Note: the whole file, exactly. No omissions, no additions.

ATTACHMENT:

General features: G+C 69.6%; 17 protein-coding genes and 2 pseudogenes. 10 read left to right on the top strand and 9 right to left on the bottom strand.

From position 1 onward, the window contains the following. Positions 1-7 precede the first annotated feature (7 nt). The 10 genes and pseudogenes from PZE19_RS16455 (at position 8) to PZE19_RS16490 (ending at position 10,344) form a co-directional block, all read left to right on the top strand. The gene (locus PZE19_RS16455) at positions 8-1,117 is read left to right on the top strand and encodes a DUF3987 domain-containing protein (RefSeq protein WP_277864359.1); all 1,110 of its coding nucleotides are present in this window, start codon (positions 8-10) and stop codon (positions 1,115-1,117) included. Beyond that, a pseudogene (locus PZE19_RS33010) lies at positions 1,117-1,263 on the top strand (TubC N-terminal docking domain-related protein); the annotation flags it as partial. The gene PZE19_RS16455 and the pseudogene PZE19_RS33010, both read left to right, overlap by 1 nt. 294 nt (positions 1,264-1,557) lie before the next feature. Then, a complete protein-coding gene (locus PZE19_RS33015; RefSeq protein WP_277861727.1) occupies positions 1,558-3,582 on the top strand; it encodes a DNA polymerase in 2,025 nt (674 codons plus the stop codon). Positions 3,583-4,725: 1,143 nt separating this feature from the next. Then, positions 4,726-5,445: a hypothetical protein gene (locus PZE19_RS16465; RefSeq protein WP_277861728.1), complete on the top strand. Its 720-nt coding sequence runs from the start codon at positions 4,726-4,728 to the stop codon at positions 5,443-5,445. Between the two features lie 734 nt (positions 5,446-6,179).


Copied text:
General features: G+C 69.6%; 17 protein-coding genes and 2 pseudogenes. 10 read left to right on the top strand and 9 right to left on the bottom strand.

From position 1 onward, the window contains the following. Positions 1-7 precede the first annotated feature (7 nt). The 10 genes and pseudogenes from PZE19_RS16455 (at position 8) to PZE19_RS16490 (ending at position 10,344) form a co-directional block, all read left to right on the top strand. The gene (locus PZE19_RS16455) at positions 8-1,117 is read left to right on the top strand and encodes a DUF3987 domain-containing protein (RefSeq protein WP_277864359.1); all 1,110 of its coding nucleotides are present in this window, start codon (positions 8-10) and stop codon (positions 1,115-1,117) included. Beyond that, a pseudogene (locus PZE19_RS33010) lies at positions 1,117-1,263 on the top strand (TubC N-terminal docking domain-related protein); the annotation flags it as partial. The gene PZE19_RS16455 and the pseudogene PZE19_RS33010, both read left to right, overlap by 1 nt. 294 nt (positions 1,264-1,557) lie before the next feature. Then, a complete protein-coding gene (locus PZE19_RS33015; RefSeq protein WP_277861727.1) occupies positions 1,558-3,582 on the top strand; it encodes a DNA polymerase in 2,025 nt (674 codons plus the stop codon). Positions 3,583-4,725: 1,143 nt separating this feature from the next. Then, positions 4,726-5,445: a hypothetical protein gene (locus PZE19_RS16465; RefSeq protein WP_277861728.1), complete on the top strand. Its 720-nt coding sequence runs from the start codon at positions 4,726-4,728 to the stop codon at positions 5,443-5,445. Between the two features lie 734 nt (positions 5,446-6,179).